Restrictions and prohibitions according to the RoHS Directive

In addition, the RoHS Directive bans lead-based soldering of electronic components and toxic flame retardants in cable production. The RoHS Directive thus has a direct impact on importers and other companies, retail chains and ultimately consumers in the European Economic Area. Many formerly common production processes and articles are no longer permitted under the directive. However, there are also exceptions to the restriction of some substances.  

For the automotive industry and other sectors, the use of lead-free solder is a particular challenge. Alternative solders containing silver are not only more expensive, but also pose quality problems for manufacturers. Due to such qualitative restrictions, a number of exceptions still apply today, including for the medical and military sectors, as well as for automotive electronics. For example, the use of lead in starter batteries for motor vehicles is still permitted. A limit of up to 4 percent by mass applies to lead in copper alloys. Such exemptions are reviewed regularly and may also expire.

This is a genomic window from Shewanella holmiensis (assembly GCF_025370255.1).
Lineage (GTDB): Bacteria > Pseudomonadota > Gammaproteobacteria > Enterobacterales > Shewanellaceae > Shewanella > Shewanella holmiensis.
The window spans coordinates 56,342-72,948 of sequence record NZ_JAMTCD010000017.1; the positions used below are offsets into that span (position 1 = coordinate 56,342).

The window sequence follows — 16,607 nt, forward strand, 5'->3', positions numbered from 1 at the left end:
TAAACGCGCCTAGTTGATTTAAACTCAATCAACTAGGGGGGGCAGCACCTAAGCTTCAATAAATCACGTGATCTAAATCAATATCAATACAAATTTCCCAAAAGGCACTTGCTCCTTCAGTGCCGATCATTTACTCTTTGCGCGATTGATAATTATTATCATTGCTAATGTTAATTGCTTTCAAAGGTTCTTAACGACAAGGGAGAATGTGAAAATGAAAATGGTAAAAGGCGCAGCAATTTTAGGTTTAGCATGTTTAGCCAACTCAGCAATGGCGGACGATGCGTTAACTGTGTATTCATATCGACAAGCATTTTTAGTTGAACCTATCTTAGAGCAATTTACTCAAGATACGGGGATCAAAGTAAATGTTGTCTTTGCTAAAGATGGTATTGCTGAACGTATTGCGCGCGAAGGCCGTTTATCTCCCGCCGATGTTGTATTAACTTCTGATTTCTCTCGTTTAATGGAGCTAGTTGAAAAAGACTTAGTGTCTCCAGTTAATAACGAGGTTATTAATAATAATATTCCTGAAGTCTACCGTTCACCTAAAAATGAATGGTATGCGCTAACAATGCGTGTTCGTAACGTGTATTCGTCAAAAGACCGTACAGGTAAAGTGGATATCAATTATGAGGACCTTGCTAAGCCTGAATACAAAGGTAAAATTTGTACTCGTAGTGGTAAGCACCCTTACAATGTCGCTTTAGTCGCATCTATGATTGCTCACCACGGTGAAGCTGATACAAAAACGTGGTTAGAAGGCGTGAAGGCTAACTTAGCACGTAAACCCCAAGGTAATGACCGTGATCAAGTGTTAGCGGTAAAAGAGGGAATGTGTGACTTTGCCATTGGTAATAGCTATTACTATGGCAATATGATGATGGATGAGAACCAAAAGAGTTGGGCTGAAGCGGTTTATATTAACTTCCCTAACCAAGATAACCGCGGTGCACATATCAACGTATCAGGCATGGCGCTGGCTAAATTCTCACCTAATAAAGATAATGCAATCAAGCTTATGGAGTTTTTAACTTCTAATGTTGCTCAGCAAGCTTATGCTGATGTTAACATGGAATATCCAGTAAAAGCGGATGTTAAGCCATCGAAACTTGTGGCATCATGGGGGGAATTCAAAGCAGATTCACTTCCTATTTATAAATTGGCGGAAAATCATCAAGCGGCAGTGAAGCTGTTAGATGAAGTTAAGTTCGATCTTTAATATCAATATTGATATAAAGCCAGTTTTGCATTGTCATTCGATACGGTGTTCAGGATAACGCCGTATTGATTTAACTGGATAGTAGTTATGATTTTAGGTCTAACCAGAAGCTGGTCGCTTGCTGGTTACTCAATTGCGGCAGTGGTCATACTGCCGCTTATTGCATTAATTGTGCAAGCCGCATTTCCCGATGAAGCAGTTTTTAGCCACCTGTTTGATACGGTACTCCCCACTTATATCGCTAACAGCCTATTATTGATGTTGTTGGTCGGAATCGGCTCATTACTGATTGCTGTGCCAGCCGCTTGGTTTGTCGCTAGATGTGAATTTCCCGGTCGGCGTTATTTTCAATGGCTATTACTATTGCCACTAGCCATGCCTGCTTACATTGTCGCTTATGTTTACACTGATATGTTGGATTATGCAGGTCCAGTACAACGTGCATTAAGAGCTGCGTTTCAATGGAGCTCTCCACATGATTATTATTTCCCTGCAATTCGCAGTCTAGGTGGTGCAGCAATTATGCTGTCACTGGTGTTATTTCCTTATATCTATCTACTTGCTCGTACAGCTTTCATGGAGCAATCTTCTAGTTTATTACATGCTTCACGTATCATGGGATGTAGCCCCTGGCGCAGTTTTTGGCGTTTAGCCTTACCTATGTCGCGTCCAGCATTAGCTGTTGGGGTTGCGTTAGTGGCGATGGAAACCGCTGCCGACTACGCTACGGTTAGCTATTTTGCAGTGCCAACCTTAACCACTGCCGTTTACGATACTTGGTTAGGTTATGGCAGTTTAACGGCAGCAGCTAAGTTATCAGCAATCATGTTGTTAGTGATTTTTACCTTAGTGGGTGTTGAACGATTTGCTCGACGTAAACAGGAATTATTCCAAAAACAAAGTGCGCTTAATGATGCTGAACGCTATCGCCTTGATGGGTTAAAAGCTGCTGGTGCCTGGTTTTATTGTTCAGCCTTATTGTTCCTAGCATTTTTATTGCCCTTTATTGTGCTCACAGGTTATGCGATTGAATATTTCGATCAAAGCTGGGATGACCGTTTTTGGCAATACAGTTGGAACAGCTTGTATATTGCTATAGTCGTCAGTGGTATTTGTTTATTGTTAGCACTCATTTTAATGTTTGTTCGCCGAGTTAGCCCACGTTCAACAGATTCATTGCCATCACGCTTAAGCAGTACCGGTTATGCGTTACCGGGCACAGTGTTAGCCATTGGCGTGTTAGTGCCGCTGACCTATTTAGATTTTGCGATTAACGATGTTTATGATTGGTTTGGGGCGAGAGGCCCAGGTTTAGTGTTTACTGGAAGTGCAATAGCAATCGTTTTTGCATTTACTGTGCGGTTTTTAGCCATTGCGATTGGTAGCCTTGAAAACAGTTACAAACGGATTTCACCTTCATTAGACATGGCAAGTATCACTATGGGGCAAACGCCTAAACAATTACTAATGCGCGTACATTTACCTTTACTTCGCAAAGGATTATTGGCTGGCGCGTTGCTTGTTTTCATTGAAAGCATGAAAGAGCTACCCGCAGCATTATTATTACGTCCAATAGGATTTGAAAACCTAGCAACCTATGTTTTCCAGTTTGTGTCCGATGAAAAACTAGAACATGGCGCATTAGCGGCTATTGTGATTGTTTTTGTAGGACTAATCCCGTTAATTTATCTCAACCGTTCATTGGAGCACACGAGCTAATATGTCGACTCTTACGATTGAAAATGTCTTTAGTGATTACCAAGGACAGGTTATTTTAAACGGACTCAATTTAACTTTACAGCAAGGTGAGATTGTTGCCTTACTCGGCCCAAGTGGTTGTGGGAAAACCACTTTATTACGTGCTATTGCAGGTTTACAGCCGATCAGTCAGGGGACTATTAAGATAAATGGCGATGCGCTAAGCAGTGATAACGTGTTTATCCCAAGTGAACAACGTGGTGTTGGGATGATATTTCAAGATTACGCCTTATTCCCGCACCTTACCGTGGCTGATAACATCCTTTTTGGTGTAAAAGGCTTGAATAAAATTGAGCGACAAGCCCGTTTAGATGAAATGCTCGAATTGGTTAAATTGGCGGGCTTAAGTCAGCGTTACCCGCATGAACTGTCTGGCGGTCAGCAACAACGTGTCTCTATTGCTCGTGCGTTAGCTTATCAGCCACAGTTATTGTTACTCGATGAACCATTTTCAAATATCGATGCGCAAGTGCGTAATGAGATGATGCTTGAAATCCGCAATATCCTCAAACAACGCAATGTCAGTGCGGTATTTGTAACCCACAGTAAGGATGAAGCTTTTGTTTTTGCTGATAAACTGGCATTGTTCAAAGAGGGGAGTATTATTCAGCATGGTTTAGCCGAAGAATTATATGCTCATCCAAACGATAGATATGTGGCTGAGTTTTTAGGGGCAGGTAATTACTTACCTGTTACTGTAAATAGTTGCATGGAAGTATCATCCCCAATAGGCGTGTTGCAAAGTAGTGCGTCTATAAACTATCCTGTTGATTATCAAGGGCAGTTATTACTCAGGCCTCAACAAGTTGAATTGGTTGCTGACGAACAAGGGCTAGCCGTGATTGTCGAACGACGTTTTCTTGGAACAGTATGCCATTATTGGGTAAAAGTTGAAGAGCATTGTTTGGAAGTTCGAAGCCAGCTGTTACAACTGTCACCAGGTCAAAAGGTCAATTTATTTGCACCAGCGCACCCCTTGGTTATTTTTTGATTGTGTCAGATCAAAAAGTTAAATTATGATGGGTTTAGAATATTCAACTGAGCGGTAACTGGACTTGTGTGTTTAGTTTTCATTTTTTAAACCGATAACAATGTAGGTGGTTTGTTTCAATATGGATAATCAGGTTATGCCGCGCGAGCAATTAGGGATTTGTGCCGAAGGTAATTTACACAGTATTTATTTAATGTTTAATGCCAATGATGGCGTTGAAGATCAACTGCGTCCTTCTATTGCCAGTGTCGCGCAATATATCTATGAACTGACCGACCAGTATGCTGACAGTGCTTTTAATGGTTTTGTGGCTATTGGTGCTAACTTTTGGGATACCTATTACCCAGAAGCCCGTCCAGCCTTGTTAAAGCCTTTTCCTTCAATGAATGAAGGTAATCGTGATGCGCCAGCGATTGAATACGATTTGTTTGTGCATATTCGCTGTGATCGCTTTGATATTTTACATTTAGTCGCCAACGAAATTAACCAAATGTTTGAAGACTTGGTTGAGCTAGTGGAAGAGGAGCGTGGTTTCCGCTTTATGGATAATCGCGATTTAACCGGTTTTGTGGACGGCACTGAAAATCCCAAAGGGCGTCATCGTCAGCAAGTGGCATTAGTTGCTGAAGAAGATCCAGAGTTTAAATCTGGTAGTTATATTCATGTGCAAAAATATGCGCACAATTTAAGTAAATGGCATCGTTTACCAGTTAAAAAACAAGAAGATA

Substance bans can be issued without a full “risk assessment” for alternative substances – it is already sufficient if there is a potential risk to humans and the environment.

The implementation of the RoHS Directive is also complicated by the fact that these exemptions do not apply throughout the European Union; instead, special national regulations are permitted. For example, car radios sold in retail stores are included in the directive in the Netherlands, but not in other countries. Such special regulations can cause great difficulties for developers, insofar as they do not sell their products in only one state of the European Union. They must always comply with newly issued exemptions. Applications for exemptions can take several years to be approved.